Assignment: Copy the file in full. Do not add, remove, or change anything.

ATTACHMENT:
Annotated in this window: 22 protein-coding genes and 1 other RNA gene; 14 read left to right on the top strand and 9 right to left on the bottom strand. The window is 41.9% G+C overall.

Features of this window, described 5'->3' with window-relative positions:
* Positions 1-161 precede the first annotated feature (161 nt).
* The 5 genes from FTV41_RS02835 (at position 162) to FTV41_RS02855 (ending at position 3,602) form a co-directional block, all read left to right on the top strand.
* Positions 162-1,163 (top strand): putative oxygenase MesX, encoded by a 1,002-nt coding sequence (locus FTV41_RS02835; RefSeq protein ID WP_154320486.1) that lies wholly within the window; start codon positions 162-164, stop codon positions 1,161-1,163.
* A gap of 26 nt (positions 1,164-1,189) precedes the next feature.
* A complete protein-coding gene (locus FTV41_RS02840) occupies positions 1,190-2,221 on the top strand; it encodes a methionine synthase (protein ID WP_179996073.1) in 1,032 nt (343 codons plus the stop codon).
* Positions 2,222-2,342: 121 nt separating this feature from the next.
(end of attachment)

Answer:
Annotated in this window: 22 protein-coding genes and 1 other RNA gene; 14 read left to right on the top strand and 9 right to left on the bottom strand. The window is 41.9% G+C overall.

Features of this window, described 5'->3' with window-relative positions:
* Positions 1-161 precede the first annotated feature (161 nt).
* The 5 genes from FTV41_RS02835 (at position 162) to FTV41_RS02855 (ending at position 3,602) form a co-directional block, all read left to right on the top strand.
* Positions 162-1,163 (top strand): putative oxygenase MesX, encoded by a 1,002-nt coding sequence (locus FTV41_RS02835; RefSeq protein ID WP_154320486.1) that lies wholly within the window; start codon positions 162-164, stop codon positions 1,161-1,163.
* A gap of 26 nt (positions 1,164-1,189) precedes the next feature.
* A complete protein-coding gene (locus FTV41_RS02840) occupies positions 1,190-2,221 on the top strand; it encodes a methionine synthase (protein ID WP_179996073.1) in 1,032 nt (343 codons plus the stop codon).
* Positions 2,222-2,342: 121 nt separating this feature from the next.